Surrounding these three are a group of role players who will be tasked with maintaining the team’s solid defense last year (115th in efficiency, 4th in the conference). Without post anchor Brice Kofane, larger contributions will be needed from juniors Chris Brady, Zac Tillman, and Collin Stewart. Brady is a very good defensive rebounder and decent shot-blocker who should start and play the most minutes down low, while Tillman is a larger fella who didn’t show much beyond decent finishing ability in his time last year. Stewart is a 6’7 perimeter gunner – he used the second-highest percentage of possessions on the team (behind Robinson) while not playing many minutes. His almost complete lack of rebounding (even the 5’8 Robinson had higher board %’s on both ends) will make it tough to play him as a stretch four, though. The remaining backcourt minutes will be distributed somehow between junior Josh James, sophomore Austin Tilghman, redshirt freshman Ba’Shawn Mickens, and true freshman Pierre Sarr – most likely whoever shows they can actually be efficient offensively while offering a defensive presence. One final x-factor is sophomore Micah Seaborn, who was suspended last year for academic reasons. He is a talented 6’5 wing who could be a perimeter matchup problem if he gets his head right.

The strengths of Robinson, Hornbeak, and Jones should be enough to allow the Hawks to contend in the conference, and the emergence of solid role players will decide the team’s ultimate fate. An NCAA tournament appearance will be tough to come by with how loaded Iona is, but it’s within the realm of possibility.

3.      Siena

C – Imoh Silas, 6‘9, R-Senior
PF – Brett Bisping, 6‘8, R-Junior
SF –  Lavon Long, 6‘7, Junior
SG – Ryan Oliver, 6‘5, Senior
PG – Marquis Wright, 6‘0, Junior
Reserves: Willem Brandwijk, 6‘8, So.; Jimmy Paige, 6‘4, So.; Nico Clareth, 6‘4, Fr.; Evan Fisher, 6‘8, Fr.; Kenny Wormley, 6‘3, Fr.
Postseason prediction:
Siena had a season from hell last year, losing two quality big men to injury for nearly the whole year – Brett Bisping (definitely an all-conference level player when healthy) and Imoh Silas. Getting both players back should be huge for the Saints, who seemed due for a promising year last year after returning nearly everyone from the 2013-14 CBI Championship squad.

Bisping averaged 11.5 points and 6.5 rebounds in an extremely efficient sophomore season two years ago (116.8 o-rating), and being back at full strength should allow him to improve on those numbers after a forgettable, foul-filled 5 (plus a fraction) games last year.  And speaking of foul-prone, Silas returns to man the middle, where his elite 10.7% block rate from 2013-14 will be a very welcome boost to a defense that was a sieve last year. His return is even more crucial with the transfer of Javion Ogunyemi (6.7% block rate) to Boston University, and coach Jimmy Patsos will sorely miss the ability to platoon those two given Silas’s major fouling issues (an absurd 7.8 fouls per 40 minutes in 13-14).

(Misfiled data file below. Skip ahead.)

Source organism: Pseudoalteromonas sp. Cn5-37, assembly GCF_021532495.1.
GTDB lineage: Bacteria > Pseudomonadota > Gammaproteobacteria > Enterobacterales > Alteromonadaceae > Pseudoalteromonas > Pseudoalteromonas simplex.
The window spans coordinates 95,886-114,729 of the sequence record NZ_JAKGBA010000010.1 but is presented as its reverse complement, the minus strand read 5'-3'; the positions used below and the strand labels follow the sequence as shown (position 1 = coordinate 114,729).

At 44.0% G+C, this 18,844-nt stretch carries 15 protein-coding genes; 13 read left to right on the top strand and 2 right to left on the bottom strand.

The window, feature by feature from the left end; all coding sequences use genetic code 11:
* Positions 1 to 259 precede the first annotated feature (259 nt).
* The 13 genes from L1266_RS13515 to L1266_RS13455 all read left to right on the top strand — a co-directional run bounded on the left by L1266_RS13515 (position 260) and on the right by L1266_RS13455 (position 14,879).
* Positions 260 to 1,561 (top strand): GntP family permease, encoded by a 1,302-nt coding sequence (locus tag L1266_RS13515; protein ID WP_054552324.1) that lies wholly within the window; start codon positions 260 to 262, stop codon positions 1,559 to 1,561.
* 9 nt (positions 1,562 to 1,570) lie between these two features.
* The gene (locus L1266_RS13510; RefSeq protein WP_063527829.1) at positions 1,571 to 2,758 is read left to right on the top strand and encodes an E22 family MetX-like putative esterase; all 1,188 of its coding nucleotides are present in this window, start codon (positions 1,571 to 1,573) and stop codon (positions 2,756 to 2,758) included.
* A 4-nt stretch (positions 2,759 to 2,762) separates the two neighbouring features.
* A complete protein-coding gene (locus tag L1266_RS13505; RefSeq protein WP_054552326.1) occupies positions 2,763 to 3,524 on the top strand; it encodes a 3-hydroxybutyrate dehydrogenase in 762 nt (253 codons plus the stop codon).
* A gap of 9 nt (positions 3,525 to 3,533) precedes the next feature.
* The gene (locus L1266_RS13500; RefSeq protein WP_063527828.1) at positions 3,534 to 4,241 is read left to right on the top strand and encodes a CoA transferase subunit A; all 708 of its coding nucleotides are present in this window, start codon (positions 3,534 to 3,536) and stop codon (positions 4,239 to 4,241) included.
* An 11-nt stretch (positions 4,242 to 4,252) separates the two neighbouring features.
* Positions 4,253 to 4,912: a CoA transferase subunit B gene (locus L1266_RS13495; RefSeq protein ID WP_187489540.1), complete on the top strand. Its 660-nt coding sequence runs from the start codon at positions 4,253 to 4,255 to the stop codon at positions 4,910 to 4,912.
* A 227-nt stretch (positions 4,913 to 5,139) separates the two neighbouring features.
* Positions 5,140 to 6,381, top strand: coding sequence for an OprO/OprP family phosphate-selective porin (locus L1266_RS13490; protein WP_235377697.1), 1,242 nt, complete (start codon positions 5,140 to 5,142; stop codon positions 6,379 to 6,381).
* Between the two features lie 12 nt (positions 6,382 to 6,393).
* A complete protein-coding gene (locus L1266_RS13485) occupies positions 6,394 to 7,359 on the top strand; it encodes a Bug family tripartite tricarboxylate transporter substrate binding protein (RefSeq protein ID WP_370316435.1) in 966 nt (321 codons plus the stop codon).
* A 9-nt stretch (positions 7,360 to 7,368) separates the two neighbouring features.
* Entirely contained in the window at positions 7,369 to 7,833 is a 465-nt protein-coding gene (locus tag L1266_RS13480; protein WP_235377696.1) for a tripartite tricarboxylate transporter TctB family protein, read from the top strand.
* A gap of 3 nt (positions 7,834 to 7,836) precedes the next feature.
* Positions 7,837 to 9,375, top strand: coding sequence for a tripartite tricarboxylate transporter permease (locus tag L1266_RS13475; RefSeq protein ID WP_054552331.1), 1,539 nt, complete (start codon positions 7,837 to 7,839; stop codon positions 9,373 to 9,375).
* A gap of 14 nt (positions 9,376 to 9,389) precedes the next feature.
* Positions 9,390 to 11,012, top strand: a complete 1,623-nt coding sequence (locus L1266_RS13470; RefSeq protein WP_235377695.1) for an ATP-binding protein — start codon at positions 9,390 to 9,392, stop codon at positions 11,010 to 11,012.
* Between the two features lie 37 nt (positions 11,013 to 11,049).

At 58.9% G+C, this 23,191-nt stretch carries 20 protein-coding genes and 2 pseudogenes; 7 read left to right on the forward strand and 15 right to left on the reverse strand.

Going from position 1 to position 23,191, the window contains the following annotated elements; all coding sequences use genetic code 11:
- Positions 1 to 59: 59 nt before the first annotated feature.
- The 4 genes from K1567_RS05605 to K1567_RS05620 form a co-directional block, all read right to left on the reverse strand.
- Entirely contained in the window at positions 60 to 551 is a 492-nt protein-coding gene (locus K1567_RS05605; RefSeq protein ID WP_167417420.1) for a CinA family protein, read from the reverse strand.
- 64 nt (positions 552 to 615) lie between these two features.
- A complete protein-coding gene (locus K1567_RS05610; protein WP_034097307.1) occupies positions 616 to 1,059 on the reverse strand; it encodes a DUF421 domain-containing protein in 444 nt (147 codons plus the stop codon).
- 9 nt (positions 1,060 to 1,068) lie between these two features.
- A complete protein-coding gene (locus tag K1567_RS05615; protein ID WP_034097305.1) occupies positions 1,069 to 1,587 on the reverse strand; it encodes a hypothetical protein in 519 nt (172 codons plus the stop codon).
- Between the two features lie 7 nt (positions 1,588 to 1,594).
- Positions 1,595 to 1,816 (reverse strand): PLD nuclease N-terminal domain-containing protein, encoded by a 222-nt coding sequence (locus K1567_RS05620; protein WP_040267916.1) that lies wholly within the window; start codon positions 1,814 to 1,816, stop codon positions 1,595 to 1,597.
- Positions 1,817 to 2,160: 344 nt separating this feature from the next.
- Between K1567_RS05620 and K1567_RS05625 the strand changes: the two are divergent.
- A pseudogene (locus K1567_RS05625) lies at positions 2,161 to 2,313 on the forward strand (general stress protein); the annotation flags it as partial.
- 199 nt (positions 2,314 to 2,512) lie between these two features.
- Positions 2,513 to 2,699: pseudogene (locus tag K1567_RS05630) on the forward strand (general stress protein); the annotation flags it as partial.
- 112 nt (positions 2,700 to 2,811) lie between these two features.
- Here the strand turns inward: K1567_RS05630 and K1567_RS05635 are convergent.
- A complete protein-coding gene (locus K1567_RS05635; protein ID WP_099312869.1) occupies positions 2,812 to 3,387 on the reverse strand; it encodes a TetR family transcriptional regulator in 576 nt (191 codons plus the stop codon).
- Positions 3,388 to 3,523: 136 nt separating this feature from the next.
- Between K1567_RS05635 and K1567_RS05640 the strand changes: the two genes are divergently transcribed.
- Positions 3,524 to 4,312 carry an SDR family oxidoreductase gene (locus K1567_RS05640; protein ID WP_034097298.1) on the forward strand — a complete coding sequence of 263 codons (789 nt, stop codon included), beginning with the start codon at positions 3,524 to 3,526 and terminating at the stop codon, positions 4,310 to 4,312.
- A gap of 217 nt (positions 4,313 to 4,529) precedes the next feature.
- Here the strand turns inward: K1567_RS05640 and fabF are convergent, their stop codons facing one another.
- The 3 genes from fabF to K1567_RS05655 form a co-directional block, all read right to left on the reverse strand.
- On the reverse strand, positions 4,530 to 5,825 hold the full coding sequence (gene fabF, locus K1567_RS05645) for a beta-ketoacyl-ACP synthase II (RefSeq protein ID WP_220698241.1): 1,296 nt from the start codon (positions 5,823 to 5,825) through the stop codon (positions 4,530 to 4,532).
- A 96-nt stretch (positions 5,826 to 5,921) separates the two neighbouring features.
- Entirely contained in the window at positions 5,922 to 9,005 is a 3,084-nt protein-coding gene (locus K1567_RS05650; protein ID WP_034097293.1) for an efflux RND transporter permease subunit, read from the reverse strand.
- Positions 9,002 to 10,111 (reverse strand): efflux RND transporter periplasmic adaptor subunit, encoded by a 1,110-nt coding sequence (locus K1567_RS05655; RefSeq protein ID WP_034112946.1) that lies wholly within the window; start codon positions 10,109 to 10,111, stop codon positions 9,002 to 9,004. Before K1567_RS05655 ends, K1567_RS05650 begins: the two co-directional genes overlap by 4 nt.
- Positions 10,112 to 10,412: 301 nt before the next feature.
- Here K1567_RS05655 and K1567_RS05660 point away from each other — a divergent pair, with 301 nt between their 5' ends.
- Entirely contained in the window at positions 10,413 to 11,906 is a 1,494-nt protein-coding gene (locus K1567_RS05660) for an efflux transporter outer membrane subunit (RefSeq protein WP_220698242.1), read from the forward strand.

Point guard Marquis Wright stagnated during his sophomore year after an encouraging freshman campaign, although his assist/turnover rates of 28.9/18.9 were effective, as was his 3.3% steal rate while playing 91.1% of his team’s available minutes (27th in the country). He still needs to improve as an offensive threat, though. He will definitely enjoy having more paint finishers to dish to, as well.

As for shooters, the only returner to make more than Wright’s 13 threes was wing Ryan Oliver, who went a solid 39/111 from deep. Without graduated leading scorer Rob Poole, though, the Saints will need more outside production to emerge besides Oliver. One candidate is sophomore forward, Willem Brandwijk, who made 9/20 threes in limited minutes last year. That’s a great rate, if he can help space the floor for Wright and the bigs, it will add a nice extra dimension to the offense. I would guess one of the four recruits will find the floor if he can distinguish himself as a shooter, though the scouting reports don’t show much promise in that regard.

The fatal flaw of last year’s squad, though (and even 2013-14’s, despite their postseason success), is a combination of two things – inability to get defensive rebounds and constant fouling defensively. Silas and Bisping’s returns will help the former but exacerbate the latter, and Coach Patsos will need to figure out a way to keep opponents off the free throw line. One reason to expect some positive regression, however – Siena had the unfortunate honor of having the worst free throw percentage “defense“ in the country last year. Statistically, teams have basically no control over this, and the found points from opponents shooting a more normal percentage from the line will help (especially as the Saints continue to give up myriad trips to the stripe).

4.      Manhattan


C – Jermaine Lawrence, 6’10, Junior
PF – Calvin Crawford, 6‘8, Sophomore
SF – Shane Richards, 6‘5, Senior
SG –  Rich Williams, 6‘5, Junior
PG – RaShawn Stores, 5’11, Senior
Reserves:. Tyler Wilson, 6‘0, Jr.; Zane Waterman, 6‘9, So.; Samson Usilo, 6‘4, Fr.; Tom Capuano, 6‘0, Fr.; Akintoye Ojo, 6’10, Fr.
Postseason prediction:
Manhattan had a wild year last year, mildly disappointing throughout the conference season before an impressive blitz through the MAAC tournament that culminated in a win over regular season champs Iona. This season, though, the Jaspers (phenomenal mascot name) will proceed without do-everything wing Emmy Andujar, who graduated after leading the team in points, rebounds, assists, and steals, and big man Ashton Pankey, second on the team in points and rebounds and their leading shot-blocker. Pankey decided against seeking a sixth year of eligibility (unclear whether he would have won an appeal, anyway). Those two used by far the most possessions last year, and how Coach Steve Masiello re-distributes all those available possessions to the bevy of returnees will dictate the offense’s success.